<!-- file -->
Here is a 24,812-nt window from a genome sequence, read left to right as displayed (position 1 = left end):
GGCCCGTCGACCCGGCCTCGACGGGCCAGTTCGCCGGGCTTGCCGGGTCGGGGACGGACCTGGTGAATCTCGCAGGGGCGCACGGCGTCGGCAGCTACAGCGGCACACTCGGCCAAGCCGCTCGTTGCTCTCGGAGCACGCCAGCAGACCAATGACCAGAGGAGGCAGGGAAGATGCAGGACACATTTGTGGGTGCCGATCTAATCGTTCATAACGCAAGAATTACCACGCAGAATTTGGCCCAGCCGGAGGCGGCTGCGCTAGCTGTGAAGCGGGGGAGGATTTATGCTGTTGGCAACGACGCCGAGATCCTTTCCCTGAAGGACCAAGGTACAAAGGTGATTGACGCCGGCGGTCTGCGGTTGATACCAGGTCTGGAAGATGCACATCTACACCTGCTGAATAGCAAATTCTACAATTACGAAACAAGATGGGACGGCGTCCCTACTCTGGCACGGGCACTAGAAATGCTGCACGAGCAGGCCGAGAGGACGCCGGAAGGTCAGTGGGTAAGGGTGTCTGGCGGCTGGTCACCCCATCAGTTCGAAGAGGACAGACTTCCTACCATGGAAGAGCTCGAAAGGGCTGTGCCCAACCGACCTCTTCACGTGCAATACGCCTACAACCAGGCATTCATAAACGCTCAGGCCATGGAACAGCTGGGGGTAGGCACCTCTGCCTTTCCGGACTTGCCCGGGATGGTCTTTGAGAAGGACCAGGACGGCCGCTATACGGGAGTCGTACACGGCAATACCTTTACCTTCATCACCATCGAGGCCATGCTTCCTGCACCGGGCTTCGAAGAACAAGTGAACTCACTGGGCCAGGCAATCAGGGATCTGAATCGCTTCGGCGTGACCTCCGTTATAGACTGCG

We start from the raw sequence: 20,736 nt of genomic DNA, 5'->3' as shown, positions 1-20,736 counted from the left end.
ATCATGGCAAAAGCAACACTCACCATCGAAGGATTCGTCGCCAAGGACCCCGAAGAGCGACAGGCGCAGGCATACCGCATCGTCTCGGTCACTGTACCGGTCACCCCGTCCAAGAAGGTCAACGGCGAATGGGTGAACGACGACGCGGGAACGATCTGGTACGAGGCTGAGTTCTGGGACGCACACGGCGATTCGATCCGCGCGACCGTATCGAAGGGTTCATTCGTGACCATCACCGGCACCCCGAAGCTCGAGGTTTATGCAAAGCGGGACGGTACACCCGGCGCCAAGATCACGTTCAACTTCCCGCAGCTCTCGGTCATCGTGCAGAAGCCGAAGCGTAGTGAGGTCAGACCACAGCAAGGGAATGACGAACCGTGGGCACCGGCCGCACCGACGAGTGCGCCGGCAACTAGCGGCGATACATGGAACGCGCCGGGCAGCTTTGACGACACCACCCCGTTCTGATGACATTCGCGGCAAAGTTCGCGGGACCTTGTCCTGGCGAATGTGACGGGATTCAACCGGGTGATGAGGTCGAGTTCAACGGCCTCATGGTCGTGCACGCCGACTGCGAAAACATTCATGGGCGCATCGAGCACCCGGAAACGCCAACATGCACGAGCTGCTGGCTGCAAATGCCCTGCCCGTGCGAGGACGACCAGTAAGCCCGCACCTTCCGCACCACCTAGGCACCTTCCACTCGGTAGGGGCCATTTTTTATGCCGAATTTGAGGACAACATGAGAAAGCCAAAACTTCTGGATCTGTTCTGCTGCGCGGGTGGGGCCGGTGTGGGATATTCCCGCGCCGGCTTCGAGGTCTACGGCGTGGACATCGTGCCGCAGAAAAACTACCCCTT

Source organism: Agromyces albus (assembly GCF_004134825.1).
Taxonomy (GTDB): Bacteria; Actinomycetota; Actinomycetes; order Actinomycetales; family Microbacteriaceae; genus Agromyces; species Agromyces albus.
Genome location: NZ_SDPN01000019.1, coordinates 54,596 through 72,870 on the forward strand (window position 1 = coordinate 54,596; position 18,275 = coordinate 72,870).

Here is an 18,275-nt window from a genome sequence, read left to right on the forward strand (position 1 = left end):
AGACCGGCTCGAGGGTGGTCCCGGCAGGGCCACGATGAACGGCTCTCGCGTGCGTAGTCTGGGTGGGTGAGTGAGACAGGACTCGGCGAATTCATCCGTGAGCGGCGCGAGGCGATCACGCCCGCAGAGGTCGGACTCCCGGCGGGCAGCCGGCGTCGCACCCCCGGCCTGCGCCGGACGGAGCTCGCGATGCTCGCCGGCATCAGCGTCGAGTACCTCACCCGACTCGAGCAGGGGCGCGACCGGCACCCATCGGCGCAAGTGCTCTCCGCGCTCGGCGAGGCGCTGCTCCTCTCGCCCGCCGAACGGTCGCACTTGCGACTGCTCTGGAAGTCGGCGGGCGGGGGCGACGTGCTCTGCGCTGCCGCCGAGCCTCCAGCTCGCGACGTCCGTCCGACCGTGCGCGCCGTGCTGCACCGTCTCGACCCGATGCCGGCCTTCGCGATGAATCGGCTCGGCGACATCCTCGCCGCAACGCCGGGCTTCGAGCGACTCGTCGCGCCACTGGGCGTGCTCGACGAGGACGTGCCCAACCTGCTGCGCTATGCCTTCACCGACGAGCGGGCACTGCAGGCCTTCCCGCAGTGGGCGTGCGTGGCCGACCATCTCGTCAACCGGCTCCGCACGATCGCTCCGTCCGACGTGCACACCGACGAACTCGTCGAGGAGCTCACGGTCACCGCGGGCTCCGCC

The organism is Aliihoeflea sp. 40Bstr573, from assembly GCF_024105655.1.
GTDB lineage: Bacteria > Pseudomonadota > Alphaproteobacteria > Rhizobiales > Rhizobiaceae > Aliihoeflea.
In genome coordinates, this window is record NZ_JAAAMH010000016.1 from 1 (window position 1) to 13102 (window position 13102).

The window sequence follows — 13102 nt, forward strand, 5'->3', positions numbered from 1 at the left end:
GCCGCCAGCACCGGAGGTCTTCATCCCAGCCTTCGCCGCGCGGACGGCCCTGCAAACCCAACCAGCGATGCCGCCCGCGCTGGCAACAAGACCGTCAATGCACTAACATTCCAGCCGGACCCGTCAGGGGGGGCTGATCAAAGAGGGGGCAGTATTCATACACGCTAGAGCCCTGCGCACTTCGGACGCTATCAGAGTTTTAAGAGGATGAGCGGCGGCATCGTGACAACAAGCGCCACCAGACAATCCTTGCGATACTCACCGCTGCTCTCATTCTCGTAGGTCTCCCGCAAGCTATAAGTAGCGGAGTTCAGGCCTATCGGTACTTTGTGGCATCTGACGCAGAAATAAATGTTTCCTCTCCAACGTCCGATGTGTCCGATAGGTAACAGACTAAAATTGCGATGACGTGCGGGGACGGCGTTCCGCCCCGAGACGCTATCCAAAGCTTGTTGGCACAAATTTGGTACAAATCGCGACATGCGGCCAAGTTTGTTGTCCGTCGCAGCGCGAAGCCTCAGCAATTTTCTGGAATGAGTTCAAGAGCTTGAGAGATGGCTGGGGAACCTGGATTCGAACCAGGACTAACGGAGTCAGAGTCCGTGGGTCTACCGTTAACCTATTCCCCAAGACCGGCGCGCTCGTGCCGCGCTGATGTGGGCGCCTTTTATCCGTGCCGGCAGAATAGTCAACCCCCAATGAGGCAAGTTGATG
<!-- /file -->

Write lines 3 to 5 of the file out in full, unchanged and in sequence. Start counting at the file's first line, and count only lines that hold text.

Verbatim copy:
We start from the raw sequence: 20,736 nt of genomic DNA, 5'->3' as shown, positions 1-20,736 counted from the left end.
ATCATGGCAAAAGCAACACTCACCATCGAAGGATTCGTCGCCAAGGACCCCGAAGAGCGACAGGCGCAGGCATACCGCATCGTCTCGGTCACTGTACCGGTCACCCCGTCCAAGAAGGTCAACGGCGAATGGGTGAACGACGACGCGGGAACGATCTGGTACGAGGCTGAGTTCTGGGACGCACACGGCGATTCGATCCGCGCGACCGTATCGAAGGGTTCATTCGTGACCATCACCGGCACCCCGAAGCTCGAGGTTTATGCAAAGCGGGACGGTACACCCGGCGCCAAGATCACGTTCAACTTCCCGCAGCTCTCGGTCATCGTGCAGAAGCCGAAGCGTAGTGAGGTCAGACCACAGCAAGGGAATGACGAACCGTGGGCACCGGCCGCACCGACGAGTGCGCCGGCAACTAGCGGCGATACATGGAACGCGCCGGGCAGCTTTGACGACACCACCCCGTTCTGATGACATTCGCGGCAAAGTTCGCGGGACCTTGTCCTGGCGAATGTGACGGGATTCAACCGGGTGATGAGGTCGAGTTCAACGGCCTCATGGTCGTGCACGCCGACTGCGAAAACATTCATGGGCGCATCGAGCACCCGGAAACGCCAACATGCACGAGCTGCTGGCTGCAAATGCCCTGCCCGTGCGAGGACGACCAGTAAGCCCGCACCTTCCGCACCACCTAGGCACCTTCCACTCGGTAGGGGCCATTTTTTATGCCGAATTTGAGGACAACATGAGAAAGCCAAAACTTCTGGATCTGTTCTGCTGCGCGGGTGGGGCCGGTGTGGGATATTCCCGCGCCGGCTTCGAGGTCTACGGCGTGGACATCGTGCCGCAGAAAAACTACCCCTT

Source organism: Agromyces albus (assembly GCF_004134825.1).